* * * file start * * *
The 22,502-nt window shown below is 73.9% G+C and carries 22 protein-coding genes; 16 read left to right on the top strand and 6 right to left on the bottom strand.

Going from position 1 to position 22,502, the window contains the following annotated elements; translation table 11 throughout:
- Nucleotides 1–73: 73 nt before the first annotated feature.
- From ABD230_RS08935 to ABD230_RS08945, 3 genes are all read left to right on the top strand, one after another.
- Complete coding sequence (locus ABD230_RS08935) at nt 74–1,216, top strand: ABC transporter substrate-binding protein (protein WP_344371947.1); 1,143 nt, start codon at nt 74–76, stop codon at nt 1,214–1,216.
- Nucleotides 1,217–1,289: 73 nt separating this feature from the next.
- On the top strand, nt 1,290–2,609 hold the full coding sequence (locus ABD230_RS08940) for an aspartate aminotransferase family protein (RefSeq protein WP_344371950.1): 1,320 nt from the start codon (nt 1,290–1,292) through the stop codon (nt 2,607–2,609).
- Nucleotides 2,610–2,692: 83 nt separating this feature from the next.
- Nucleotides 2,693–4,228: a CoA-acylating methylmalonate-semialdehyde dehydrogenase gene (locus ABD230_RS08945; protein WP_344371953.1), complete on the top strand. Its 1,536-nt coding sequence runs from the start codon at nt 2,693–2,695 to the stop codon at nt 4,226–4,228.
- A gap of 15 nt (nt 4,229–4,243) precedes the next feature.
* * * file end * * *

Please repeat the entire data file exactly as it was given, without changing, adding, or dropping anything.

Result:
The 22,502-nt window shown below is 73.9% G+C and carries 22 protein-coding genes; 16 read left to right on the top strand and 6 right to left on the bottom strand.

Going from position 1 to position 22,502, the window contains the following annotated elements; translation table 11 throughout:
- Nucleotides 1–73: 73 nt before the first annotated feature.
- From ABD230_RS08935 to ABD230_RS08945, 3 genes are all read left to right on the top strand, one after another.
- Complete coding sequence (locus ABD230_RS08935) at nt 74–1,216, top strand: ABC transporter substrate-binding protein (protein WP_344371947.1); 1,143 nt, start codon at nt 74–76, stop codon at nt 1,214–1,216.
- Nucleotides 1,217–1,289: 73 nt separating this feature from the next.
- On the top strand, nt 1,290–2,609 hold the full coding sequence (locus ABD230_RS08940) for an aspartate aminotransferase family protein (RefSeq protein WP_344371950.1): 1,320 nt from the start codon (nt 1,290–1,292) through the stop codon (nt 2,607–2,609).
- Nucleotides 2,610–2,692: 83 nt separating this feature from the next.
- Nucleotides 2,693–4,228: a CoA-acylating methylmalonate-semialdehyde dehydrogenase gene (locus ABD230_RS08945; protein WP_344371953.1), complete on the top strand. Its 1,536-nt coding sequence runs from the start codon at nt 2,693–2,695 to the stop codon at nt 4,226–4,228.
- A gap of 15 nt (nt 4,229–4,243) precedes the next feature.